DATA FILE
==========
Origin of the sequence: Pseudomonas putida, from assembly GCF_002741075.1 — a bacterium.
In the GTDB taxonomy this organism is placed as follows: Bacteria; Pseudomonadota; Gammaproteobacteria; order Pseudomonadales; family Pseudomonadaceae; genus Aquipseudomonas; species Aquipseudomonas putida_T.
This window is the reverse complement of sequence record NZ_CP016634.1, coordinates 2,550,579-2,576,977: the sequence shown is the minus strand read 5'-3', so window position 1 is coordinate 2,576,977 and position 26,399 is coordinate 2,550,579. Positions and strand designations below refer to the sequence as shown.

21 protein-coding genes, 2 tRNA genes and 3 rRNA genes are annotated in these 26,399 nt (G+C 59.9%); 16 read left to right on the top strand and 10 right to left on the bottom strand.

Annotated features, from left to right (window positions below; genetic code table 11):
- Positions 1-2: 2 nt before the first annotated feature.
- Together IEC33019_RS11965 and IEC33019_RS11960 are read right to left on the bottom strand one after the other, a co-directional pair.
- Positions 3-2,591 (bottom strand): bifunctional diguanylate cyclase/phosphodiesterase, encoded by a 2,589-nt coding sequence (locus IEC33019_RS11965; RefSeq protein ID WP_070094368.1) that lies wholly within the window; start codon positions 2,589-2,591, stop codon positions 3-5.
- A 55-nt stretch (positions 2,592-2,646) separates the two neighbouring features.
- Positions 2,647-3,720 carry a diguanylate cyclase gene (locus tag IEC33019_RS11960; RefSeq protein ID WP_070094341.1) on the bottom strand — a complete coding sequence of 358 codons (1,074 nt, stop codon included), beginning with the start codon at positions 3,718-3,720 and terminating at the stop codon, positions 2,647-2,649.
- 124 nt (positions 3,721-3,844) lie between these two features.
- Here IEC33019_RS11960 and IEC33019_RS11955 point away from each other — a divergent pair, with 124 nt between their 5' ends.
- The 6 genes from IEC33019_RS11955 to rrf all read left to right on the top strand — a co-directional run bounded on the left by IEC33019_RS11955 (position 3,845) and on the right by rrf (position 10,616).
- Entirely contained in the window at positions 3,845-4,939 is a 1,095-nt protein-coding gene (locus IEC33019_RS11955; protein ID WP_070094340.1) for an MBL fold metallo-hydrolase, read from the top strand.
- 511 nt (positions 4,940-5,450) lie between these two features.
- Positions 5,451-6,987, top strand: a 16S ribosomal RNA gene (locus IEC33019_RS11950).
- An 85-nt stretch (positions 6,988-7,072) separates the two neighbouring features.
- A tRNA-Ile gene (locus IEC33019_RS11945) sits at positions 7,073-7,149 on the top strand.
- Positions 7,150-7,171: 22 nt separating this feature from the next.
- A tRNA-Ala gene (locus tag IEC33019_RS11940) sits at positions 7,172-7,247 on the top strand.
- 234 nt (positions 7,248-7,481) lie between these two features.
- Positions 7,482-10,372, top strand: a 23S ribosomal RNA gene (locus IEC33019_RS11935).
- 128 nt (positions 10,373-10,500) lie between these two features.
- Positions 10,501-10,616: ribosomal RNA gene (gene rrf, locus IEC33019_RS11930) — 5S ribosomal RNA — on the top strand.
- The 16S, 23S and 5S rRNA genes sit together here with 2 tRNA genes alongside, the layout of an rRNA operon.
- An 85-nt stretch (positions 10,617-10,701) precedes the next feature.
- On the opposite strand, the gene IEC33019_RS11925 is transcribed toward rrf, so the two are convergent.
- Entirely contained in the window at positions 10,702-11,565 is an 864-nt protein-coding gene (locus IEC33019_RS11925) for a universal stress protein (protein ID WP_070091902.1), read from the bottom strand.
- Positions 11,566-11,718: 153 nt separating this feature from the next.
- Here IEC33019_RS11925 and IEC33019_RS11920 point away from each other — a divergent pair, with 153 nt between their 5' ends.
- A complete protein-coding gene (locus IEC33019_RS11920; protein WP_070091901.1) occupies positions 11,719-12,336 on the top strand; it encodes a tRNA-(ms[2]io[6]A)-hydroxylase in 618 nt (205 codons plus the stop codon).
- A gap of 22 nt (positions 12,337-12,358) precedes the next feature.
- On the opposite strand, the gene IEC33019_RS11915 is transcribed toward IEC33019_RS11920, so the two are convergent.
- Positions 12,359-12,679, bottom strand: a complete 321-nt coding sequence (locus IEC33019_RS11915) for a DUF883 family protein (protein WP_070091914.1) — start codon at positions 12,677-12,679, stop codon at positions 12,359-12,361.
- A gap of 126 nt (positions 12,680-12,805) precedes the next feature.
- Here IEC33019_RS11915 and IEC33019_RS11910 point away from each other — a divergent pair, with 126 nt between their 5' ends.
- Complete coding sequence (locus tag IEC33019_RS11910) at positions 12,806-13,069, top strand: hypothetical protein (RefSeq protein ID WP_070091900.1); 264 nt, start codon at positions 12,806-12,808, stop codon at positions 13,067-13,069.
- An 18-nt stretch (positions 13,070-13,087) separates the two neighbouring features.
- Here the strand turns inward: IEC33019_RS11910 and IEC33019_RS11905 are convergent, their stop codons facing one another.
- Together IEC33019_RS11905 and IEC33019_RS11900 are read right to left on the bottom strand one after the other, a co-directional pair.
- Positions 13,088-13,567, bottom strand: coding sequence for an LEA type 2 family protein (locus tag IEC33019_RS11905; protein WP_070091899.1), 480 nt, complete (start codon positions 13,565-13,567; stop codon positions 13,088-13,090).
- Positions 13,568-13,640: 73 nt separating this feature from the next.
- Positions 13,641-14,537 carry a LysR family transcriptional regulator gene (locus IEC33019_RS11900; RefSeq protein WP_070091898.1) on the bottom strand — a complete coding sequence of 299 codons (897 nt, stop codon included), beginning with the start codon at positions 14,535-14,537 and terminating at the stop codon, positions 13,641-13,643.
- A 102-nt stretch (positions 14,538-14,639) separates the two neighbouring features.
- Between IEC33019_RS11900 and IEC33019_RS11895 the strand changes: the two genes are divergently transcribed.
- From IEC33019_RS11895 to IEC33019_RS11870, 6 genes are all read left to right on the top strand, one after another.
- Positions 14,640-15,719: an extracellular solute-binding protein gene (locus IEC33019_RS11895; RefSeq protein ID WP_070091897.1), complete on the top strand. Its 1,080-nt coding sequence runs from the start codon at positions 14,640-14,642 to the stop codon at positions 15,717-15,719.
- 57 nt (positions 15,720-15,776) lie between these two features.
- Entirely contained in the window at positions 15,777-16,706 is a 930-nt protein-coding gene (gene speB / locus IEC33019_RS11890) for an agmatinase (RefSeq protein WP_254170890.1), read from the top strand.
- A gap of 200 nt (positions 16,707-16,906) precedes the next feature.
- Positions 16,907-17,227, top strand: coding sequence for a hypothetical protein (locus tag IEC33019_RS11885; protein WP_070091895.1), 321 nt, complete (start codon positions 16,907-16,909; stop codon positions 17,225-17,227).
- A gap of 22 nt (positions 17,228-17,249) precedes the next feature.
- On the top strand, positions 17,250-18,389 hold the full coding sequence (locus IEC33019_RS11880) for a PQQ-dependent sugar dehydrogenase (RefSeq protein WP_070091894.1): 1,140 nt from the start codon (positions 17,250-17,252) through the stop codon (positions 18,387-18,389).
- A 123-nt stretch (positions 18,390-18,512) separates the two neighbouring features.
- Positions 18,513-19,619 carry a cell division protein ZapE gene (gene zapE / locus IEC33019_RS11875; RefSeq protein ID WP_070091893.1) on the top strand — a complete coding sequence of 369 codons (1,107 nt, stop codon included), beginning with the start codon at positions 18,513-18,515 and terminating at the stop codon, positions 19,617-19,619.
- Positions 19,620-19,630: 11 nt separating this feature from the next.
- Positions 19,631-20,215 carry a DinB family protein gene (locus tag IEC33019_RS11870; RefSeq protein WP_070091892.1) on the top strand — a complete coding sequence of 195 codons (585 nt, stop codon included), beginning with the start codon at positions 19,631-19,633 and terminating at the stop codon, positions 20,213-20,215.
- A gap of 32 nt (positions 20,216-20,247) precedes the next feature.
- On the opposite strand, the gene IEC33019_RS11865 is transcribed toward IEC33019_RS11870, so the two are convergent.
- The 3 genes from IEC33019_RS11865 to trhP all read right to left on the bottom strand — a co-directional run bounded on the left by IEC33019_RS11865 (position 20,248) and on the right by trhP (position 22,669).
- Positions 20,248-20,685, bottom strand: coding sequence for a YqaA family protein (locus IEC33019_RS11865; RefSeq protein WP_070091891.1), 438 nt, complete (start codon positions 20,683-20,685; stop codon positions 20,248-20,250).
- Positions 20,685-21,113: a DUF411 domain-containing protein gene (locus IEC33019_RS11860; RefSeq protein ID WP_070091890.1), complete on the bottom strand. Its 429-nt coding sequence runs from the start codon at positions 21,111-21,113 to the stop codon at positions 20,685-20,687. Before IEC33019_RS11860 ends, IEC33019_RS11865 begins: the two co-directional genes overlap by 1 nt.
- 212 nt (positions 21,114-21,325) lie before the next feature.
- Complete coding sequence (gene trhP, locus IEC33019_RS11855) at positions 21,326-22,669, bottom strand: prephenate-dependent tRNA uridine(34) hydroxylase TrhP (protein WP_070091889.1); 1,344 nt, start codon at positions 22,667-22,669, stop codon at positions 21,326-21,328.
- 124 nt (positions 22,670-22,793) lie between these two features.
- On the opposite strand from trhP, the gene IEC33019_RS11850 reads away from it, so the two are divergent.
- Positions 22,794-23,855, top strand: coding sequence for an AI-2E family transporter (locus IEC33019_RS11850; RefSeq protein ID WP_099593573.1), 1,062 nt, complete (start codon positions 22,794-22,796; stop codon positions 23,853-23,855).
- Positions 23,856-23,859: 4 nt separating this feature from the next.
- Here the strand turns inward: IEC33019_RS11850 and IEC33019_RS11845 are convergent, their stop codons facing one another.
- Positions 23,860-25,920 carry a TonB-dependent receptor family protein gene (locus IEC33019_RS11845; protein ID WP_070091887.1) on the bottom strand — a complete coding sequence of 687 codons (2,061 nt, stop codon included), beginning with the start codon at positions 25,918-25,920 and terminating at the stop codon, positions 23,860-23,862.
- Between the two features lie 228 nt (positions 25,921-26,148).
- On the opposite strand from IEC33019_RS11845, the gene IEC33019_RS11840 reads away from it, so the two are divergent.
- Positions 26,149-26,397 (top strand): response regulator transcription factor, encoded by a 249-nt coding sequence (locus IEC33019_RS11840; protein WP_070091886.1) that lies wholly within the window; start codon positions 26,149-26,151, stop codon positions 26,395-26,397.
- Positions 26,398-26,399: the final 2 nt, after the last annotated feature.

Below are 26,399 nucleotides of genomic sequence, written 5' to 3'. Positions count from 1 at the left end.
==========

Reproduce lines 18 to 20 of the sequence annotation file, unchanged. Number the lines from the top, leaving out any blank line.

- A tRNA-Ile gene (locus IEC33019_RS11945) sits at positions 7,073-7,149 on the top strand.
- Positions 7,150-7,171: 22 nt separating this feature from the next.
- A tRNA-Ala gene (locus tag IEC33019_RS11940) sits at positions 7,172-7,247 on the top strand.